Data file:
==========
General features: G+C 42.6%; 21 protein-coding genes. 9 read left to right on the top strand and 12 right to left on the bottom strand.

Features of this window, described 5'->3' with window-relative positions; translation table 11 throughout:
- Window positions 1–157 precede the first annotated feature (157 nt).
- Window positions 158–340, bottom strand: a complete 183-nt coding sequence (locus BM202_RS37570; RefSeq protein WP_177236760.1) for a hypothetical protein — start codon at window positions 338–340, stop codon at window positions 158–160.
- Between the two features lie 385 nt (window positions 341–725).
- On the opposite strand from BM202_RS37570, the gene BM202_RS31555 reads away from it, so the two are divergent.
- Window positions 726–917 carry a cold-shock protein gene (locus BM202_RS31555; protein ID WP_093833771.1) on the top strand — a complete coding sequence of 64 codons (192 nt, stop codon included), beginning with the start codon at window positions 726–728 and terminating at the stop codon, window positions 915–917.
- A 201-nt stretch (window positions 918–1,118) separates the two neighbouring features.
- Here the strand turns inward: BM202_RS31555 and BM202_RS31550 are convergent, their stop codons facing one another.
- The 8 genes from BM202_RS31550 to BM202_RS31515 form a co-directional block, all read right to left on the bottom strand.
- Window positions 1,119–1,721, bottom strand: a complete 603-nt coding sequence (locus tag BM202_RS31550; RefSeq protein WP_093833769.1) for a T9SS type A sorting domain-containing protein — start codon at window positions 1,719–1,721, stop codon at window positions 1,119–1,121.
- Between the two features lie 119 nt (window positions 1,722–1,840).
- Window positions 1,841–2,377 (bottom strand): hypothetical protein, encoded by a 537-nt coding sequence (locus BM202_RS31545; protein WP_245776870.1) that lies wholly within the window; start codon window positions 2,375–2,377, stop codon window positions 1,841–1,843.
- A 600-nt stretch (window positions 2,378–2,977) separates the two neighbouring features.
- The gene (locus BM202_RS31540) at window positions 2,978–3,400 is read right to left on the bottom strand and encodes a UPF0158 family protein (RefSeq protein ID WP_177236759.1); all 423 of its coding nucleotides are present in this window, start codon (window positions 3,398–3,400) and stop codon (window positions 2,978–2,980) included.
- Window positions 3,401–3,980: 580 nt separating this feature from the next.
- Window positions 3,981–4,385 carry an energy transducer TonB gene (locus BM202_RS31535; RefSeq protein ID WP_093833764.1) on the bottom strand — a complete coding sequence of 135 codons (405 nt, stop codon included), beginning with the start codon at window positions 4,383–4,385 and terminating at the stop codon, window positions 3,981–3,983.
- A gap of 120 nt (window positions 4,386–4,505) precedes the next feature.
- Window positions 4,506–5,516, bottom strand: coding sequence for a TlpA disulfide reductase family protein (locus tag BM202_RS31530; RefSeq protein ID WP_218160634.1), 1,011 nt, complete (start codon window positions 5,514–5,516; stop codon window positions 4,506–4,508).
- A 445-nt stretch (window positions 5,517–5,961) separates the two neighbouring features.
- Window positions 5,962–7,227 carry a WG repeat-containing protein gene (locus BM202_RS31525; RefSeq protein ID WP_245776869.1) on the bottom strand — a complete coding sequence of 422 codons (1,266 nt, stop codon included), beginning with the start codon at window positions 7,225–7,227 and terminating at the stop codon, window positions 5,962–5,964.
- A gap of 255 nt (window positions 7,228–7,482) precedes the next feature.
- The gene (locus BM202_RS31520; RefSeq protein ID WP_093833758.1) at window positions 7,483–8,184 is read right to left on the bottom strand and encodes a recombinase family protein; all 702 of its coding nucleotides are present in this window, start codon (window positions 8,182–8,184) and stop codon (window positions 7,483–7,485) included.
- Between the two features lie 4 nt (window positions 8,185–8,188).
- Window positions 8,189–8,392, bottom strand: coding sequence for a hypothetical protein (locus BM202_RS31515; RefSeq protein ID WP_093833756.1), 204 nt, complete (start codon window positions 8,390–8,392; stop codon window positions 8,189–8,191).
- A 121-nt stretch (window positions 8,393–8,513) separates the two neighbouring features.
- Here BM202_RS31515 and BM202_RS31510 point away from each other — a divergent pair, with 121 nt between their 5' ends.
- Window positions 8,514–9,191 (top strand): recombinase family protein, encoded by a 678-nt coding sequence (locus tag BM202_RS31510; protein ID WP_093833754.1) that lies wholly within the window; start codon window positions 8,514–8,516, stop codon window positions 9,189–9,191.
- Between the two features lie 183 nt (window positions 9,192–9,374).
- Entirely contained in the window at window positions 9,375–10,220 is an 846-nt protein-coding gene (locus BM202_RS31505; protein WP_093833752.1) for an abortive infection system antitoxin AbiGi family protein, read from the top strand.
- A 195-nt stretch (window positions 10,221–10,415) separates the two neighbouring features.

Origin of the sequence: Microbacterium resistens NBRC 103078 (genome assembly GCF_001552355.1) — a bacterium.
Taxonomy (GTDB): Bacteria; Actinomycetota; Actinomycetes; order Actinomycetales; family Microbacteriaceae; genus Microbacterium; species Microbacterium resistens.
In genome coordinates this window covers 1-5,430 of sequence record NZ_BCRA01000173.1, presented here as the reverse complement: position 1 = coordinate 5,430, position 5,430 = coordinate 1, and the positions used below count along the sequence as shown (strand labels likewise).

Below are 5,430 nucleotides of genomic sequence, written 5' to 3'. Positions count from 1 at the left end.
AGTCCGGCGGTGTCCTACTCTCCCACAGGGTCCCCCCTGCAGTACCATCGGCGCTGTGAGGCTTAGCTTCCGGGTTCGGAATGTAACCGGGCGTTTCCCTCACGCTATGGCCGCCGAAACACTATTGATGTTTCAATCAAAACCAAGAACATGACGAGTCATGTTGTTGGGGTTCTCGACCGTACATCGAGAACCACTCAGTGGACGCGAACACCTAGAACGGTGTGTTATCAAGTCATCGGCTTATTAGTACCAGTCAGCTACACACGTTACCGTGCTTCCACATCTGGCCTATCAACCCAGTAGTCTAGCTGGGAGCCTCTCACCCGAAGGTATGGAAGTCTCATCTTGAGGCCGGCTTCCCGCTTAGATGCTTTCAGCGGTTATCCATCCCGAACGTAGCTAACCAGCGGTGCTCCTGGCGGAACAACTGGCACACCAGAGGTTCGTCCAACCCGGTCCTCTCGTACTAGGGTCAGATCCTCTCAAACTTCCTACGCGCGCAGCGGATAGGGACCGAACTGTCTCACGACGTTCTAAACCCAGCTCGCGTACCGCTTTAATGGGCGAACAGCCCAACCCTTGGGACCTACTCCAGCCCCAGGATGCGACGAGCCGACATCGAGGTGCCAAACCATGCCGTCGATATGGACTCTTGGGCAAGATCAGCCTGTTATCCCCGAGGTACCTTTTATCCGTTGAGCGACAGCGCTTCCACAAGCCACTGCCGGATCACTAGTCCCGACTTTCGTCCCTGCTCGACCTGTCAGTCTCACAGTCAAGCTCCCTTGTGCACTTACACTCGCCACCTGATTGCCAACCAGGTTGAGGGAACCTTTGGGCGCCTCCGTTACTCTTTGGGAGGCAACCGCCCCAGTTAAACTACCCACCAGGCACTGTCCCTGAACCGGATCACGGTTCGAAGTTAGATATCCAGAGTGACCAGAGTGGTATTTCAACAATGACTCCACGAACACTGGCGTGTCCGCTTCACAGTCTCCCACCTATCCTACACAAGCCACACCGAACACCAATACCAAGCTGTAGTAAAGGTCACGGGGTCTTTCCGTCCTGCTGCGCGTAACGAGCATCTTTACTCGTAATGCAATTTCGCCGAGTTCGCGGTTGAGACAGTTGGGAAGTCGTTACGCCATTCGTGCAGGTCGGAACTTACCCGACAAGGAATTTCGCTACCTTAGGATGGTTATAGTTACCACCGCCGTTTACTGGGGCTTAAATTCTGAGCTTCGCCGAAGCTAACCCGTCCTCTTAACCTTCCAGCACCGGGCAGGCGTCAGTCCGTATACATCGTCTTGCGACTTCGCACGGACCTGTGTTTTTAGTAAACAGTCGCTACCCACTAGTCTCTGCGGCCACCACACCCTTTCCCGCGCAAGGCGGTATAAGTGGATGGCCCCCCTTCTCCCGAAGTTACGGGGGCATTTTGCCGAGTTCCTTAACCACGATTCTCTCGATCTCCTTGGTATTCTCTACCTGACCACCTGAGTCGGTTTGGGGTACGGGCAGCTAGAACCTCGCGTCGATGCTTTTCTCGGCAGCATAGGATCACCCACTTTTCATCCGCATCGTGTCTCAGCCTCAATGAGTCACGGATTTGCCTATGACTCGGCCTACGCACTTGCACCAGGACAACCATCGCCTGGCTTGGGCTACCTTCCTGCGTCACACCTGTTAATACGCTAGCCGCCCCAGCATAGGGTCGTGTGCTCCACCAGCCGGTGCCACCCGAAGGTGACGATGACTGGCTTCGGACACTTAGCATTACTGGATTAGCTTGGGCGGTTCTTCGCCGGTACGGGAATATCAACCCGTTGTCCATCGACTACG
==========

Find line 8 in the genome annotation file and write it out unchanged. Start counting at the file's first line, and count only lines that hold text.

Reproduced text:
- A 201-nt stretch (window positions 918–1,118) separates the two neighbouring features.